If you’re a recent graduate, you can become a medical writer

There are job opportunities in medical writing for freshly minted graduates. But like most worthy professions, it can be tough to get that first job without experience and to get the necessary experience without first getting the job. What’s a graduate to do?

For starters, you can begin building your skills by participating in medical writing-specific online learning programs and webinars, and by attending in-person educational events. Engage in the profession you want to be a part of, which you can do even before you graduate. The more you can demonstrate to potential employers that you know about the medical writing field you’re seeking to break into, the better. And since who you know can often be as important and valuable to your career as what you know, take every chance you can get to network.

The key to transitioning from being a student to getting your first medical writing job is demonstrating you have the necessary skills as well as knowledge of the field of medical communications.

What skills and qualifications do I need to be a medical writer?

The medical writing field is open to scientists and non-scientists alike. If you’re a scientist, you need to prove you can write. If you’re not a scientist, you need to prove you know science. A college degree is necessary. An advanced degree is desirable. There are certificate programs you can enroll in both to expose yourself to the field of medical writing and to gain the necessary skills. Once you have at least 2 years of full-time, professional medical writing experience under your belt, you can look into becoming a certified medical writer.

There’s a lot to learn and a lot to know to become a medical writer. But the foundational knowledge, skills, and abilities you need can be boiled down into these 5 categories:
  • Gathering the information you need
  • Evaluating the information you’ve gathered
  • Organizing the information you’ve deemed relevant and valuable
  • Interpreting the information to craft a meaningful message
  • Presenting that message effectively to your intended audience

If you have what it takes, there’s a lot of opportunity for medical writers.

The medical writing industry is healthy

According to the industry association Pharmaceutical Research Manufacturers of America (PhRMA), there are currently almost 7,000 medicines in development. Within the past decade, pharmaceutical companies have invested more than $600 billion in research. And in the first 4 months of 2019, the US Food and Drug Administration (FDA) has approved 41 new medicines in 19 therapeutic categories.

Every medicine in development needs medical writers to prepare clinical trial documents and report research results. Once approved, these new medicines need medical writers to help educate healthcare professionals, train sales representatives, and market and promote the product. For nearly every medicine that’s already been approved, medical writers are needed for ongoing education and communication activities.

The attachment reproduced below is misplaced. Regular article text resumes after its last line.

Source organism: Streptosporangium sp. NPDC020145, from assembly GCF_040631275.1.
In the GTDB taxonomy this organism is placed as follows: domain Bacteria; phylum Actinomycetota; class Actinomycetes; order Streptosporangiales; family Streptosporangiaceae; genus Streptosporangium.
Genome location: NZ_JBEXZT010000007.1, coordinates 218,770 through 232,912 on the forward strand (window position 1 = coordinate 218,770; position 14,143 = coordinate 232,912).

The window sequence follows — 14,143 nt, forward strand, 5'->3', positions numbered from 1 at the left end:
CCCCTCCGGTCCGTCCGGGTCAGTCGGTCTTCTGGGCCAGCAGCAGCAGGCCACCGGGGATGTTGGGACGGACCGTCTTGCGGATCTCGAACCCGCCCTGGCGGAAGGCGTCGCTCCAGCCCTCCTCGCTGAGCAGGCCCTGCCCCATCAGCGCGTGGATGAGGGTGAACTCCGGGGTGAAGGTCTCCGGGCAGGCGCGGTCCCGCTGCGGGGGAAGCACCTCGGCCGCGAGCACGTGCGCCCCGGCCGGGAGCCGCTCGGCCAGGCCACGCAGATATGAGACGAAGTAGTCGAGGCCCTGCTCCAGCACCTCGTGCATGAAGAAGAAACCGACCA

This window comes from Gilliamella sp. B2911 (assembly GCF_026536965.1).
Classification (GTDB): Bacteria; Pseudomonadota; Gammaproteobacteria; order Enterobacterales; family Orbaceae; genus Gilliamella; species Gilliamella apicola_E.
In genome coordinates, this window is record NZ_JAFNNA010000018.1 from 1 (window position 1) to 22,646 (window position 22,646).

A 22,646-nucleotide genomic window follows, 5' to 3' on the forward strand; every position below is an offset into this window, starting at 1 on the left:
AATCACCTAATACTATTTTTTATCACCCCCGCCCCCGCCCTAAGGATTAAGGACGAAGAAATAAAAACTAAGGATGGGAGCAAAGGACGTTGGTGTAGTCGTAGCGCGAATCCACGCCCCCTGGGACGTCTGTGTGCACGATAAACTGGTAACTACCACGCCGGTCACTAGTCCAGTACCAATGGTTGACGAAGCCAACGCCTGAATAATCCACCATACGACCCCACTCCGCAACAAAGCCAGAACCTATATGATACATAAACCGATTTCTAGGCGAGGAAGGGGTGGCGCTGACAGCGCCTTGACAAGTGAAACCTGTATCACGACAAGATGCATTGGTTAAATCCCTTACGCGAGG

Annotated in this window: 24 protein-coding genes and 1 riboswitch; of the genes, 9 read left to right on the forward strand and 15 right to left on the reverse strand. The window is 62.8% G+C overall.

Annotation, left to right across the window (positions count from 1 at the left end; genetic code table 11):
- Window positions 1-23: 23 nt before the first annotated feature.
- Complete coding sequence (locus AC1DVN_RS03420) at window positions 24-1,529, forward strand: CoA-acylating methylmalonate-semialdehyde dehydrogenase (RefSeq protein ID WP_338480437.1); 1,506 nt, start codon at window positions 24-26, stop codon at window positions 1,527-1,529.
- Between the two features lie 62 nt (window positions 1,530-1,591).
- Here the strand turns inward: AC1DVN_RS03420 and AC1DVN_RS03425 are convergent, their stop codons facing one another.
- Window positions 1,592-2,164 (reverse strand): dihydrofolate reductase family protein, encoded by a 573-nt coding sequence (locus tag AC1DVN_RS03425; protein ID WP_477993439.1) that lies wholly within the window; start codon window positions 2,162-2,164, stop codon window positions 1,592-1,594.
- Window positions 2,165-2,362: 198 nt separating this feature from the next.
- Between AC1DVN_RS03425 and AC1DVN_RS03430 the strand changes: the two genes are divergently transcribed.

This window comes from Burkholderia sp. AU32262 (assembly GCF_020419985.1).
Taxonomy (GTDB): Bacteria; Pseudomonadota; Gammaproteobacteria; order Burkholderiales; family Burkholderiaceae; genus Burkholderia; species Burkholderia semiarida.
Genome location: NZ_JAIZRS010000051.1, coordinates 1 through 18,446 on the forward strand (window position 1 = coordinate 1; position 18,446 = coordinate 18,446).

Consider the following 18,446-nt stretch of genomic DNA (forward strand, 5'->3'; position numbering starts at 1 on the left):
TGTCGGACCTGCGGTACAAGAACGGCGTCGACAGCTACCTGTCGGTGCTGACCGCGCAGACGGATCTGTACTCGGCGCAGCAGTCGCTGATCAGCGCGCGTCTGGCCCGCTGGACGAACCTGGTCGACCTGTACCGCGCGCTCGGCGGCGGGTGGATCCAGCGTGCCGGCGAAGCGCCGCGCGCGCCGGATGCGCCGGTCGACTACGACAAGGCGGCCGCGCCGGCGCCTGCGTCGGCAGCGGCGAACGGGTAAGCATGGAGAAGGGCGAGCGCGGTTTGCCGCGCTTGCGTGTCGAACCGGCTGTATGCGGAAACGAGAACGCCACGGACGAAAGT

Now that you know how to become a medical writer, what’s next?

Whether you’ve recently graduated and are looking to launch your career, or you’re thinking about making a career change, take it from this author—medical writing is an awesome career choice! Every day I find myself challenged to learn new things, stimulated by the work I’m doing, and satisfied to know my work is an important part of a bigger effort to make the world a healthier place.

So what are you waiting for?

Whenever you’re making a change, the challenge is taking that first step. For me it was a big step. I had been working as a copywriter in the advertising field for about 7 years when I discovered medical writing. Having not majored in the sciences I was afraid I didn’t have what it takes. What’s the biggest lesson I learned? Confidence. When you’re committed to what you’re doing, and to doing your very best, the only thing that can stand in the way of achieving your goals is yourself. I urge you to get out of your own way and go for it!

If you're looking for a comprehensive resource becoming a medical writer, check out our Ultimate Guide to Becoming a Medical Writer.

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June 4, 2019 at 8:00 AM

Topics: Insider, Core knowledge and skills

Brian Bass

Brian Bass, MWC is an award-winning medical writer. He is President of Bass Global, Inc., which was founded in 1989 and provides medical writing solutions in the areas of pharmaceuticals, biotechnology, devices, and diagnostics for healthcare professional, consumer, and business audiences in a wide range of therapeutic areas and media. Brian is also co-author of The Accidental Medical Writer® Series of books, resources, information, and inspiration for freelance medical writers. Brian is a past president of the American Medical Writers Association (AMWA), an AMWA fellow, and 2017 recipient of the Swanberg Distinguished Service Award for his contribution to the field of medical communication.